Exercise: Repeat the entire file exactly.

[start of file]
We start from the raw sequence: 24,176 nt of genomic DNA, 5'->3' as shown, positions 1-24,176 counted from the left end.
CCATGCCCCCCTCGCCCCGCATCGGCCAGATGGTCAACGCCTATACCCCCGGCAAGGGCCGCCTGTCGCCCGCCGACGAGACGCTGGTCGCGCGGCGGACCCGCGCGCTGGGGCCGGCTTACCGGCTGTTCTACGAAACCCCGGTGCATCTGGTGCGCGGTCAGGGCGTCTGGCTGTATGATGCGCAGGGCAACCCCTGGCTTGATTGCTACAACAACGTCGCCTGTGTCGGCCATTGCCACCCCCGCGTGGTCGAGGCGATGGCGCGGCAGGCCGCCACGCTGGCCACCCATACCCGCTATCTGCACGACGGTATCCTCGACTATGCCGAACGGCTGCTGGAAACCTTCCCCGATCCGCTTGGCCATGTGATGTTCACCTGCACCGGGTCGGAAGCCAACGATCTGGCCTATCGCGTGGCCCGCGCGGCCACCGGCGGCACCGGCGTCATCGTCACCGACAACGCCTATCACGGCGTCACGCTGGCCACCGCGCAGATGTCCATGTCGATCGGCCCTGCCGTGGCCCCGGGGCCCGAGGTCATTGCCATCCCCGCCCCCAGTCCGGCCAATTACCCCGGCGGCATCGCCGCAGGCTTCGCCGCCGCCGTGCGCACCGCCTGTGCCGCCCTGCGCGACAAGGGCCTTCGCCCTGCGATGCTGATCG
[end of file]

We start from the raw sequence: 24,176 nt of genomic DNA, 5'->3' as shown, positions 1-24,176 counted from the left end.
CCATGCCCCCCTCGCCCCGCATCGGCCAGATGGTCAACGCCTATACCCCCGGCAAGGGCCGCCTGTCGCCCGCCGACGAGACGCTGGTCGCGCGGCGGACCCGCGCGCTGGGGCCGGCTTACCGGCTGTTCTACGAAACCCCGGTGCATCTGGTGCGCGGTCAGGGCGTCTGGCTGTATGATGCGCAGGGCAACCCCTGGCTTGATTGCTACAACAACGTCGCCTGTGTCGGCCATTGCCACCCCCGCGTGGTCGAGGCGATGGCGCGGCAGGCCGCCACGCTGGCCACCCATACCCGCTATCTGCACGACGGTATCCTCGACTATGCCGAACGGCTGCTGGAAACCTTCCCCGATCCGCTTGGCCATGTGATGTTCACCTGCACCGGGTCGGAAGCCAACGATCTGGCCTATCGCGTGGCCCGCGCGGCCACCGGCGGCACCGGCGTCATCGTCACCGACAACGCCTATCACGGCGTCACGCTGGCCACCGCGCAGATGTCCATGTCGATCGGCCCTGCCGTGGCCCCGGGGCCCGAGGTCATTGCCATCCCCGCCCCCAGTCCGGCCAATTACCCCGGCGGCATCGCCGCAGGCTTCGCCGCCGCCGTGCGCACCGCCTGTGCCGCCCTGCGCGACAAGGGCCTTCGCCCTGCGATGCTGATCG